"Who are you going to believe, me or your own eyes?"
Chico Marx (Duck Soup)

Monday, May 24, 2010

Open Book Melbourne Class Presentation

Class presentation tomorrow of Open Book Melbourne to fellow classmates and digital visionaries.

As a group we had a short meeting over the weekend at an apartment B was housesitting in Kew. Opposite Raheen (the Pratt Mansion), is was slightly incongruous to enter a small apartment with three, mostly friendly, cats on the loose.

Nonetheless, we all managed to ascertain who would speak to which part of not only our project, but also the criteria as well. So for my part, I obviously would talk about the Kids section: aims, audience, content, etc. And then at wrap up, we each would talk about a future agenda plan: e.g. how we could take this concept further and grow it.

It think each of us a pretty good handle on the concept, and the practicality of creating it online. It's been very helpful to have such savvy digital colleagues. I men, C was busily organising Facebook, twitter accounts, and linking in with friends and family. Very helpful indeed.

So I think, by all accounts we'll all be ready to showcase our project in class this week. What comes next after the project assessment's due date is expired - that's unclear at the moment. This project may still have some life left.

Friday, May 21, 2010

Open Book Logo

Time to talk branding...logo wise.

Have been endlessly fiddling with the Open Book logo; and NO the above one is not the newest version, cute though it is. I tell you it's not easy. Illustrator and InDesign are great programs by Adobe, but trying to exactly come up with what you want to fit within the small, tiny framework allowable by Wordpress is to put it ever so gently - FRUSTRATING!

Wordpress is not an easy beast to wrestle with, at least the free version isn't. The themes are so not adaptable. But that I suppose is the price of admission.

Anyway, after trying to squeeze my logo designs into the banner header slot - oh my lordie. I swear steam jets were rising up out of my ears. I think I'll be working at this right up until our presentation in a few days. Mind you it's nice that my fellow bookshop crew are encouraging and allowing me to provide this. J has a friend who works professionally as a children's illustrator, however she's too busy to come up with something at the moment. A shame cause I'm sure her contribution would have been fabulous. Maybe we'll get her to do something at a later date - I do so love a good illustration.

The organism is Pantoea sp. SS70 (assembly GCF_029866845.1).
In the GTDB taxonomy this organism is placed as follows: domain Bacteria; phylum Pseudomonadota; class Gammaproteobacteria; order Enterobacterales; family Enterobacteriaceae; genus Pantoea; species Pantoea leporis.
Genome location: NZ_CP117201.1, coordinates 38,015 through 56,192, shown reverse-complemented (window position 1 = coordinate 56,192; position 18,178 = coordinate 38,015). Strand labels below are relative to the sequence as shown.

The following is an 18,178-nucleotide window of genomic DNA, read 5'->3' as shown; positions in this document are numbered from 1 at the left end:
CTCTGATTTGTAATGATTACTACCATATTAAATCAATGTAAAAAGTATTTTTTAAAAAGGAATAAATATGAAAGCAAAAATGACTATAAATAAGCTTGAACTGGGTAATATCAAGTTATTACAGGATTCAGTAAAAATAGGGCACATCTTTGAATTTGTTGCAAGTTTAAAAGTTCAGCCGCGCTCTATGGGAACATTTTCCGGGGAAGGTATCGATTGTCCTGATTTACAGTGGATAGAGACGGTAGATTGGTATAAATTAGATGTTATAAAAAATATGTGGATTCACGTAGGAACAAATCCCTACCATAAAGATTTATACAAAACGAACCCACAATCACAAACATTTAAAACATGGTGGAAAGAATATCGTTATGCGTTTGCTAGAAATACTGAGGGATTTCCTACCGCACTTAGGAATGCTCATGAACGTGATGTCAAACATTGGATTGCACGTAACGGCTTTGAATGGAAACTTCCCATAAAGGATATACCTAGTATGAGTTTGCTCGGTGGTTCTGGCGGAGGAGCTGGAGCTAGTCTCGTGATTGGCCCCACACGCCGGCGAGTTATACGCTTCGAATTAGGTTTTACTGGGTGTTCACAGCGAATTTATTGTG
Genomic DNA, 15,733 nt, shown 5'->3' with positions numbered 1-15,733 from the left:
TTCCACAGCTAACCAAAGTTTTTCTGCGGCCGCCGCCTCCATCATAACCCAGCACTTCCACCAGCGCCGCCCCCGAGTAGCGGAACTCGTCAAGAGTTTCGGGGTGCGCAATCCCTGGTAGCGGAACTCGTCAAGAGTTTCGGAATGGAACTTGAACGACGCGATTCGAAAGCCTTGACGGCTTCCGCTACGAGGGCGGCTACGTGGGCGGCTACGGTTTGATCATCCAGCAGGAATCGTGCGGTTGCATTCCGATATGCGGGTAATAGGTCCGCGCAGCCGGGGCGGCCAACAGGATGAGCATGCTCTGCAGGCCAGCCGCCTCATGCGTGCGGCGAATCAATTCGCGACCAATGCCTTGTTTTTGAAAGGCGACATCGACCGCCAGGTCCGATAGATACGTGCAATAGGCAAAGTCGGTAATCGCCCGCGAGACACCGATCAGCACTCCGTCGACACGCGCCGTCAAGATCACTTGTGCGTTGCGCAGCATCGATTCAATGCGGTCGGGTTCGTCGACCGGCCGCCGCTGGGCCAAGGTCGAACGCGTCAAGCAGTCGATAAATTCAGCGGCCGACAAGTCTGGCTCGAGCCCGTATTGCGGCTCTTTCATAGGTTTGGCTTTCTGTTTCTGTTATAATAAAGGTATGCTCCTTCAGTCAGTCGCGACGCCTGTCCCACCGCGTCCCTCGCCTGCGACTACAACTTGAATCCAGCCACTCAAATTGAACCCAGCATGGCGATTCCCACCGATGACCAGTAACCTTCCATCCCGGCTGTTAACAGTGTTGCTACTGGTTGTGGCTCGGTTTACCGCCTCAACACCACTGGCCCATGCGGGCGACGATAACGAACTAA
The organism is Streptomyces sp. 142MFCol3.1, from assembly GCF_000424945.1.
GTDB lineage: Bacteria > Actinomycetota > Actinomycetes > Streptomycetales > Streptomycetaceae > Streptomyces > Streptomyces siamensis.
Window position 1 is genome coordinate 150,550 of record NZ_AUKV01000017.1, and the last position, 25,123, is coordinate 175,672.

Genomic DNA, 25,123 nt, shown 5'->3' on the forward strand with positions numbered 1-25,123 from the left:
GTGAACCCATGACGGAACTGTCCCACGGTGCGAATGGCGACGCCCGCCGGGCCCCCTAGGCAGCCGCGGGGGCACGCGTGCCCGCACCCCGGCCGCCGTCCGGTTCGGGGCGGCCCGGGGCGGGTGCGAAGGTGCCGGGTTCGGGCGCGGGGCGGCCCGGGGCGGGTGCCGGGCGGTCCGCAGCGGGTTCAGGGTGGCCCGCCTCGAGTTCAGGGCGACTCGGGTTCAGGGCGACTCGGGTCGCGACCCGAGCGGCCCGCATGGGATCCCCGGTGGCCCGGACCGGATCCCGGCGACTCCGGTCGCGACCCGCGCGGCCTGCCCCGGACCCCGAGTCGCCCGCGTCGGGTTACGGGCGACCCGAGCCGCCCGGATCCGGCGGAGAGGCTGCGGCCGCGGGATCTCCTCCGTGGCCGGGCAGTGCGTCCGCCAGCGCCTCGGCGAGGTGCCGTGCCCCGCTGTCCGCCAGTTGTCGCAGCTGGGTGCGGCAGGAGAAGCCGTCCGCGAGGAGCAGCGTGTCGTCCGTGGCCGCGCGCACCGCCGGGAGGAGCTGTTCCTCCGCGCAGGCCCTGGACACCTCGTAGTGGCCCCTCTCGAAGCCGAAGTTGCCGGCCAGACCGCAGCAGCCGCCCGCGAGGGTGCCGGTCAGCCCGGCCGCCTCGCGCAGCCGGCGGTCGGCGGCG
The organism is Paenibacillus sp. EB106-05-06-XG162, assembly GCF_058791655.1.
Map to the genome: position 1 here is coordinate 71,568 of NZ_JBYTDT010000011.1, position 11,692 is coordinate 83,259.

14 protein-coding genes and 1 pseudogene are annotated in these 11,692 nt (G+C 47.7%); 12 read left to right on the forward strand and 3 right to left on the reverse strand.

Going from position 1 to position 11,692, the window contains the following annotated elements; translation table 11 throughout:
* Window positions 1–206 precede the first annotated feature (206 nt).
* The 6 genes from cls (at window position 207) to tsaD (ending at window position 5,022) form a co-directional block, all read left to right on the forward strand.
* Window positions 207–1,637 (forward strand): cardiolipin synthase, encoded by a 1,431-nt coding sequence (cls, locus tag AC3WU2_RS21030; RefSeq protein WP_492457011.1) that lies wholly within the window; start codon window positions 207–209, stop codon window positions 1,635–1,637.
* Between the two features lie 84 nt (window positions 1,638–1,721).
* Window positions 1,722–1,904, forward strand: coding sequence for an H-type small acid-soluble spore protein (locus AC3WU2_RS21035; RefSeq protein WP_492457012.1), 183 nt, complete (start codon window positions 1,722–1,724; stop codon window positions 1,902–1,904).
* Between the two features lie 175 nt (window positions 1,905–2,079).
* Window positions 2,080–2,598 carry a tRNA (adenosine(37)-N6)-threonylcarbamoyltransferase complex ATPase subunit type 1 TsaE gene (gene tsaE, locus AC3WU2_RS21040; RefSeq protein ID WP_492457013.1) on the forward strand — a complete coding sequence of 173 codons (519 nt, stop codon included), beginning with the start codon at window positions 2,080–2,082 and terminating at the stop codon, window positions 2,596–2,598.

Have a face-to-face meeting with several of my colleagues tomorrow arvo, which should consolidate our ideas for the presentation. Will check in with an update after meeting.

Here's another fabulous little picture book trailer. It's called - 'It's a Book'. Very apt for our class project I believe. Enjoy.

Saturday, May 15, 2010

Interviews with children's bookshop owners

Very happy today, as I finally received back some answers from an interview I sent to several children's bookshop owner's from around my area in Yarraville and Williamstown (inner western suburbs of Melbourne).

The only one to respond (it's a start I know) is Dharma from JP Junior Everlasting Books on Somerville Road Yarraville - featured in my second assignment article and online piece. Plan to make this into an upcoming post on Open Book in the Kids section.

Getting information and interview material from busy bookshop owners is tough!! Learning that you have to create and maintain a relationship with the prospective owner, and give them something in return, not just take as it were.